For example, your boss might have a "do it my way or else" mentality. There's a bit of micromanaging thrown in there, but a big part of the issue is that bosses can fail to see why employees choose to do things differently. When you complete most of the work, having a boss force you to do things differently can be frustrating.

Another way bosses show a lack of empathy is by failing to put themselves in the shoes of their employees when things go wrong. For example, you might need to take time off after working on a stressful project to recoup and get your mind in the right place. While that's not always possible, great bosses are understanding and will often try to accommodate you somehow.

Meanwhile, hated bosses might brush off those concerns because they can't empathize. Therefore, they don't offer the emotional support or useful assistance their teams need.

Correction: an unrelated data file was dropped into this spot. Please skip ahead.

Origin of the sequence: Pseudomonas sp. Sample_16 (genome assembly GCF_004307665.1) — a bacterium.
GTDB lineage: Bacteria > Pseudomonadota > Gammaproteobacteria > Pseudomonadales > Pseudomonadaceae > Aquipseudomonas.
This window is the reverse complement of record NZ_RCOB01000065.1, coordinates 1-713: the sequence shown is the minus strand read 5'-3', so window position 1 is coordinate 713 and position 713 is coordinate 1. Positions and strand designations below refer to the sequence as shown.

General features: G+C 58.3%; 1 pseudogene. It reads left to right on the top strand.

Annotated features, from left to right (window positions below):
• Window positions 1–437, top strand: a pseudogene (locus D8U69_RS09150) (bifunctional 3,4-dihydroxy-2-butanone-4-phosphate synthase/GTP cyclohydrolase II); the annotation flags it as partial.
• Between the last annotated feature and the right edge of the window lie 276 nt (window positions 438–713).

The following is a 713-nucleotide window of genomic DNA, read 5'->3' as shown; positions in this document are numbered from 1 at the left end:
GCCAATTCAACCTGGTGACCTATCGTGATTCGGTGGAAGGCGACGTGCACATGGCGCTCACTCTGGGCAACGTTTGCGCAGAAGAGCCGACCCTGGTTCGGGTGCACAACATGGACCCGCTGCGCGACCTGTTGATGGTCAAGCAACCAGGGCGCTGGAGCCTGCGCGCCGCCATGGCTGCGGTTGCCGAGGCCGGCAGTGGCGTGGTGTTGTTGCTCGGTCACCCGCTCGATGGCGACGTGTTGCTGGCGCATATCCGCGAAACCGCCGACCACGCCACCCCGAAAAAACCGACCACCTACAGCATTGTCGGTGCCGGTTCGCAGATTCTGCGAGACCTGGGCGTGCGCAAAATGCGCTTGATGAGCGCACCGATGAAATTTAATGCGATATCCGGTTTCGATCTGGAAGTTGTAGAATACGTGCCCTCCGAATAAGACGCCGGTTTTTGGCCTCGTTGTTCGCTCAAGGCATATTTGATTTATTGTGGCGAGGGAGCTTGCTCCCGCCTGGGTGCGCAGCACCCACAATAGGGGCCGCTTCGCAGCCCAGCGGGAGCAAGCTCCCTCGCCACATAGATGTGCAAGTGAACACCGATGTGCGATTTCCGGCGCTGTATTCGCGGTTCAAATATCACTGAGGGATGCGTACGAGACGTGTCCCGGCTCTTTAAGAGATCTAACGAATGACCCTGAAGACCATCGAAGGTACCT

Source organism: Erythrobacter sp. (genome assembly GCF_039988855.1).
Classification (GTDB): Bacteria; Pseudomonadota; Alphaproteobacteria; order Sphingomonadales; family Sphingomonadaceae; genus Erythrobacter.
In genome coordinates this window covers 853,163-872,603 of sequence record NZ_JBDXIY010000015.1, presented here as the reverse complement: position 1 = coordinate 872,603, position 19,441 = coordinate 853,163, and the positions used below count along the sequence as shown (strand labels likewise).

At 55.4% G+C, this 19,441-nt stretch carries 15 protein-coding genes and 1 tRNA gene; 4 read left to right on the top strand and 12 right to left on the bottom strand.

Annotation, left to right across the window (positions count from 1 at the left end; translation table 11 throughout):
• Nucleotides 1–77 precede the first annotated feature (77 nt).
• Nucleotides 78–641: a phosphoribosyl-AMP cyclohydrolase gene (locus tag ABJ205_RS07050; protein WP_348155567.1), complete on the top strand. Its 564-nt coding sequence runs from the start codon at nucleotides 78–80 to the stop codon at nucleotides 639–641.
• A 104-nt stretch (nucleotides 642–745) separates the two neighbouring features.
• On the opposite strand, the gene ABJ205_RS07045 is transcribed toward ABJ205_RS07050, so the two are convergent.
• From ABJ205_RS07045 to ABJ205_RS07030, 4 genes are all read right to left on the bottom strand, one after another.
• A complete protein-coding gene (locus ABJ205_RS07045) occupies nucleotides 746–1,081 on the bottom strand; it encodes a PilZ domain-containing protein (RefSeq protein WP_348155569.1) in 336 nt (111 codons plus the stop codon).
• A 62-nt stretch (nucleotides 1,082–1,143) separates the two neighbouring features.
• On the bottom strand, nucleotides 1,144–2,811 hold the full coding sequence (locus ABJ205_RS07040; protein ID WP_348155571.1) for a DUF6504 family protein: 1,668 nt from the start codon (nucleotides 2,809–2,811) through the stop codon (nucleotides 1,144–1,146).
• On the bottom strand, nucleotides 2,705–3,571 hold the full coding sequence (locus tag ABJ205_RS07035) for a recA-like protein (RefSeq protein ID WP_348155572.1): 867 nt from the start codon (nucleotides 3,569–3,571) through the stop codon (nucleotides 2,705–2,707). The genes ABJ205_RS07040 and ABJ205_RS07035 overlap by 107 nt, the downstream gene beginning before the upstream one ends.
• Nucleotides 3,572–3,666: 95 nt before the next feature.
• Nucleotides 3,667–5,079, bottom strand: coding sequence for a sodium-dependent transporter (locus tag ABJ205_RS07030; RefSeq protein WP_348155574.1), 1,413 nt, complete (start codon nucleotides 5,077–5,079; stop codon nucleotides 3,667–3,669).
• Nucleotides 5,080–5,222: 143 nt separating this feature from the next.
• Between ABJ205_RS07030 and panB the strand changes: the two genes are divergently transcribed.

What to Do If You Hate Your Boss

So, what do you do if you hate your boss?

Working under a boss who exhibits any of the abovementioned behaviors can make coming to work every day feel like a nightmare. But before these situations turn into unnecessary drama, here are a few things you should do.

Try to Be Empathetic

You should show empathy on your part, even if your boss doesn't. It's easy to think bosses have it easy, but that's not always the case.

It's important to remember that your boss is just like you: A human being trying their best to deliver results and be successful. Your boss has others to answer to, as well. Whether that's higher-level executives, board members or shareholders, bosses aren't immune to stress and the pressure of success.